The Easy Ice Trick That Will Help You Fall Asleep In No Time

The internet is full of ice tricks. There's cold water therapy for the face and there are ice baths that apparently help with inflammation and boosting your mood. 

Then there's the mammalian dive reflex, which is said to aid with everything from hangovers to anxiety, per Everyday Health. You submerge your face in cold water for a few seconds and hold your breath, to apparently flick on an innate physiological reflex that causes your heart rate to slow down, per science. "When your heart rate is slower, blood is diverted from your limbs so your brain and organs get more blood flow," shared clinical innovation associate at healthcare company Thriva, Noel Young (via Get the Gloss). 

Turns out, it's not only anxiety and hangovers that this trick helps. It could also help you fall asleep. And this has to do with the vagus nerve, which is the main nerve of your parasympathetic nervous system, the system concerned with relaxing your body, according to Cleveland Clinic. Submerging your face in cold water triggers your vagus nerve. "When the parasympathetic nervous system is activated, it regulates and slows down your heart rate and breathing and leads to an overall feeling of calm for many people," offered board-certified clinical and forensic neuropsychologist, Dr. Judy Ho (via Well+Good). There are variations of this ice trick you can try too. 

Placing an ice pack on your chest could also help you fall asleep faster

You may have heard that taking a plunge in cold water is linked with reduced stress and improved sleep (via Harper's Bazaar), so it's not entirely surprising that there are other ways to activate your parasympathetic nervous system. Placing an ice pack on your chest or neck might also do the trick, according to This can be particularly beneficial on days when you don't feel like plunging your entire face into cold water before bedtime. It can also be useful if you're stressed before you head to bed. A California-based physical therapist told Everyday Health, "If your body is under a lot of stress — even if you don't realize it — it causes your sympathetic system to be in overdrive." The sympathetic system is what's connected to your body's "flight or fight" response.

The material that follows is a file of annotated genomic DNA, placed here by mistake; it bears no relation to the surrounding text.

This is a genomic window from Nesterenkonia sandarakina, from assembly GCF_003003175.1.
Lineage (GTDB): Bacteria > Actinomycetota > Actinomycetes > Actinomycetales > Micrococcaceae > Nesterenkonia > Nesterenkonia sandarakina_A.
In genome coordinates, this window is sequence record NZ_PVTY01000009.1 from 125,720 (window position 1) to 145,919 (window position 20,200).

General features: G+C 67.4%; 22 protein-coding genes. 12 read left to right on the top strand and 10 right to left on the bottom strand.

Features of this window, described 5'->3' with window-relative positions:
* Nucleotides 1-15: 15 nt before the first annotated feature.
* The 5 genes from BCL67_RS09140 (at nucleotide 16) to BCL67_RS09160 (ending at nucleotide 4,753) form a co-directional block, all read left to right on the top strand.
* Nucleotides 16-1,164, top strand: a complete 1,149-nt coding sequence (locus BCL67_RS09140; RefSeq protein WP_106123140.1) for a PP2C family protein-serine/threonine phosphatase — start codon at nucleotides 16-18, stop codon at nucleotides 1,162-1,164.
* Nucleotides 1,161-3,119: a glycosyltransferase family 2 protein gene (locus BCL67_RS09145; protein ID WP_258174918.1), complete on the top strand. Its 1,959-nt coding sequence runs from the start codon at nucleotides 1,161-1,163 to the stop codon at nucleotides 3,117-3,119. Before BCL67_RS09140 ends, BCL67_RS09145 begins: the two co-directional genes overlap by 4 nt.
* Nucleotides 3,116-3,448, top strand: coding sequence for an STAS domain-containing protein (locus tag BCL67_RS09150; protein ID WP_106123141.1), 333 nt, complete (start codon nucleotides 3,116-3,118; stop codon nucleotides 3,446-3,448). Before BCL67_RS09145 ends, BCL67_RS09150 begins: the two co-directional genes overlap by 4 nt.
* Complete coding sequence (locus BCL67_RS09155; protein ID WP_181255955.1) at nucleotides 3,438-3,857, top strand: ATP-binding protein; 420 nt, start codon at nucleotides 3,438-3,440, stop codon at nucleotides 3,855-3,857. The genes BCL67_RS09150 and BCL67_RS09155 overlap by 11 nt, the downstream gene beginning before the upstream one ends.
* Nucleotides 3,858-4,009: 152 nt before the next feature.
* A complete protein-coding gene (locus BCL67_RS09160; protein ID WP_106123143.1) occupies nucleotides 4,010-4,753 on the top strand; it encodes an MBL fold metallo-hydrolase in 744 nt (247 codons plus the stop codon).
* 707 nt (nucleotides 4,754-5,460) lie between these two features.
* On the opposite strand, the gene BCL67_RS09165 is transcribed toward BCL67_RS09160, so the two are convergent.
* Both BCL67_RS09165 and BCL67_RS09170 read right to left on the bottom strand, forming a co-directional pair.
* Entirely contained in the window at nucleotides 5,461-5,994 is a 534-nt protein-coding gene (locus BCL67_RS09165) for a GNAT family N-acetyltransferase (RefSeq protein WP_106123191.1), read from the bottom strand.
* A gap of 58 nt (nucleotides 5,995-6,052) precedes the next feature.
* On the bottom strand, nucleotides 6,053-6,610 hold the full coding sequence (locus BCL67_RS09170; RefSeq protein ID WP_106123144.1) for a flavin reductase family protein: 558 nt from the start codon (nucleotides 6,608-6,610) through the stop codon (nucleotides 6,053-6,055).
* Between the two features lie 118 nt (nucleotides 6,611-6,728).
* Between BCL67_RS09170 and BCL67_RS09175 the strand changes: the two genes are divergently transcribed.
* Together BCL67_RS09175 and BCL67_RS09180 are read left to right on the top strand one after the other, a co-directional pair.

Taking an ice water bath could also help, particularly if you've been out exercising and feel all hot and sweaty, shared sports medicine physician in the Department of Orthopedic Surgery at the Cleveland Clinic, Dr. Dominic King (via TODAY). "Some people note that it helps them actually sleep better, so after getting really hot, really sweaty, and doing (an ice bath) they just feel rested."

A 2020 study also found a link between sleep quality in persons with insomnia and vagus nerve stimulation. The results indicate an increase in the production of melatonin, the hormone that regulates your circadian rhythms and sleep (via Psychology Today). Since the evidence seems promising, should you be turning to ice tricks when you can't get to bed? 

A few things to consider

Plunging your face into cold water might not be everyone's cup of tea and it's certainly not something you should be doing if you have a phobia for being underwater, holding your breath, or have any skin conditions that might get aggravated. Cosmetic dermatologist Michele Green told Insider, "You should avoid submerging your face for too long in the ice-cold water. If the water is too cold it can also cause skin irritation."

Plus, those with existing heart conditions or breathing difficulties should speak with their healthcare provider before trying these tricks, explained Dr. Ho (via Well+Good). The idea is to expose your body to cold water, so you can try wetting a towel in ice water and wiping your face with it or even rubbing ice cubes on your wrists, according to the forensic neuropsychologist. 

Also, there are other bedtime habits to help you fall asleep faster that also have to do with stimulating the vagus nerve. "You can do things like yoga and deep breathing exercises. Those indirectly stimulate the vagus nerve by stimulating other organs the vagus nerve innervates," senior neurologist at the Centre for Neuro Skills, Dr. Stefanie N. Howell added.